Urbanscapes showcase New York City as a “landscape”. I attempt this by marrying natural aspects of the past with present day and future imagery. For example; marsh grasses superimposed over parking lots and green roofs adorning present day infrastructure. Also, by using a panoramic format, a blue and green palette, and largely depicting sky and water I offer a wider and more natural perspective on a cityscape that is more typically defined by its streets, architecture, and people.
It's easy to forget there's a landscape beneath the concrete and that many species of plants and animals inhabit our parks, waters, and skies. By highlighting the landscape I hope this series will remind us of the former and existing New York City landscape while promoting the concept of "re-greening" cities to come. With urban sprawl a likely reality of the future it seems crucial to incorporate greater swaths of nature into the built environment for the health and well being of the community.
This in-process series evolved during a residency at Brooklyn Art Space with Christina Kelly in 2015 and was originally inspired by several sources including; the Gowanus Canal Conservancy, specifically their large scale public banner project, Making Gowanus by, Andrea Parker, Alexia Donati, Julia Price, and Gina Wirth. I was also greatly inspired by Eric Sanderson’s Mannahatta, both his writing and Markley Boyer’s illustrations allowed me to envision the New York City landscape as unspoiled land abounding with a diverse array of plant and animal species. Eymund Diegel, map maker extraordinaire, helped flesh out how the Gowanus landscape and how its shorelines looked “pre-concrete”. Also inspired by urban naturalist, Gabriel Willow who educates about plant and animal species in and around New York City.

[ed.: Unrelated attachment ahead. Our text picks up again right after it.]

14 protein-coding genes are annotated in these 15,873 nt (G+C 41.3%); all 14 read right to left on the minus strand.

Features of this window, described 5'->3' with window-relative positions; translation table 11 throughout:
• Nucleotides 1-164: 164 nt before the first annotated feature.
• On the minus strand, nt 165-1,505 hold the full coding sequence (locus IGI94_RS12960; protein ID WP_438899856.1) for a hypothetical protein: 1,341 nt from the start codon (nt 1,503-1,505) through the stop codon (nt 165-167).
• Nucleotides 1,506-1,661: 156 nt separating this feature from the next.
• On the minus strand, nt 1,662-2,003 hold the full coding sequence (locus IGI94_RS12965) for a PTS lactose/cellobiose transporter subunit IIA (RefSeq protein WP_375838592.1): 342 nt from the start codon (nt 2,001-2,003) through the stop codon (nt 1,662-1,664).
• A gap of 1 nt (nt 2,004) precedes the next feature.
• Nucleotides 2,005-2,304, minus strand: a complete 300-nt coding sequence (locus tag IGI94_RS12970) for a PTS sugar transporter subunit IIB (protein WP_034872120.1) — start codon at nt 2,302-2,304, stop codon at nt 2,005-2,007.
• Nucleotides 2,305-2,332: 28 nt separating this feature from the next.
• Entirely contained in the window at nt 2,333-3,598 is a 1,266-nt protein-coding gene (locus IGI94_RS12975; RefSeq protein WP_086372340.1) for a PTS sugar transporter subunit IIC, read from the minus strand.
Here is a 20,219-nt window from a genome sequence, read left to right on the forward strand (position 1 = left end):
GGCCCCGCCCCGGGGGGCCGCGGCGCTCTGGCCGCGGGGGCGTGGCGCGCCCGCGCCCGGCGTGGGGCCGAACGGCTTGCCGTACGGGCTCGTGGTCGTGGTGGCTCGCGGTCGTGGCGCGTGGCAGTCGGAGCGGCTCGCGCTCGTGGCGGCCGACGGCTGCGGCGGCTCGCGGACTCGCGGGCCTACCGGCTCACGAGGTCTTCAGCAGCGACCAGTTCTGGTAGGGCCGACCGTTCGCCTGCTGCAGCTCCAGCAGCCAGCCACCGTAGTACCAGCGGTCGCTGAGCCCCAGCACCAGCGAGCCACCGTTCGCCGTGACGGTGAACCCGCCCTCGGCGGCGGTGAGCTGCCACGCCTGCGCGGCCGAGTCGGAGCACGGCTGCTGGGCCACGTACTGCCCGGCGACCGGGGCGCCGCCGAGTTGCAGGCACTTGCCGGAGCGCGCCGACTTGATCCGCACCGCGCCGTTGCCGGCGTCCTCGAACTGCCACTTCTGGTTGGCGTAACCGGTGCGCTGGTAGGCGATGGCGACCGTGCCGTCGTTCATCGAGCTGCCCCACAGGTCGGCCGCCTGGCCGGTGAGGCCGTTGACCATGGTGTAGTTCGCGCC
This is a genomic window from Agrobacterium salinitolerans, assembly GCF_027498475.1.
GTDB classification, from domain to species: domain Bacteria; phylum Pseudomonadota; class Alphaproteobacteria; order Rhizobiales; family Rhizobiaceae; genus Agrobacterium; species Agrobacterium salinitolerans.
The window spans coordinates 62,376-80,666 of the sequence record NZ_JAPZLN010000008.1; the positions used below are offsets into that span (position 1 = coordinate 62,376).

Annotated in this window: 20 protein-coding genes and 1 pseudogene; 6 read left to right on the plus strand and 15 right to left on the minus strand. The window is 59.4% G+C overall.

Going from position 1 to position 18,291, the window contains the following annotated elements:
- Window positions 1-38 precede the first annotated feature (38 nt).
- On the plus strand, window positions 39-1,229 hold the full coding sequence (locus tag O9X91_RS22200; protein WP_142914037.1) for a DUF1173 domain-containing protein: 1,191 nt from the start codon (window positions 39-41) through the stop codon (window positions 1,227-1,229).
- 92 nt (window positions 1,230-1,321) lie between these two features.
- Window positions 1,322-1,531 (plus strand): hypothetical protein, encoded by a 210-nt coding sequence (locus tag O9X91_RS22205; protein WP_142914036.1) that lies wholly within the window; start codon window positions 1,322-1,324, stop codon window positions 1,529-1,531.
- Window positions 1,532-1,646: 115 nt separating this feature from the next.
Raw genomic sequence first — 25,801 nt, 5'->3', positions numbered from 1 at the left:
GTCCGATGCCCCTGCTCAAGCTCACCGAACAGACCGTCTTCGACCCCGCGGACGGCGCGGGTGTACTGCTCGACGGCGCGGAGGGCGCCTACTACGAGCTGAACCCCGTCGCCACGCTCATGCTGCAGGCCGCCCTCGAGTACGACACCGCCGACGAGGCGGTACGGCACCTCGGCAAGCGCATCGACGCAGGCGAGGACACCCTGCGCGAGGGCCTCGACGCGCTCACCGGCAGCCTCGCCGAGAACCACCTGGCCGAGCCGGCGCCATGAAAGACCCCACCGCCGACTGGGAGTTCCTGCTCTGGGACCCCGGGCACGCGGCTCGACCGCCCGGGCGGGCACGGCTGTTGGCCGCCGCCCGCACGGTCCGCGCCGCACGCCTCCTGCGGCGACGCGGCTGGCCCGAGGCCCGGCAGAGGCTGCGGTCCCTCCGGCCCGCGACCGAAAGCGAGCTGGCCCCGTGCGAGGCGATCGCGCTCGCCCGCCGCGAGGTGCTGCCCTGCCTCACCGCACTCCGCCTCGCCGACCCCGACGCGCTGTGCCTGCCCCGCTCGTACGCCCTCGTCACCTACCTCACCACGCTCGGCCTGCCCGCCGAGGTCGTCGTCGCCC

The panoramas (18" x 36") fit together as triptychs (18" x 108") joined together they make up the length of the Gowanus Canal.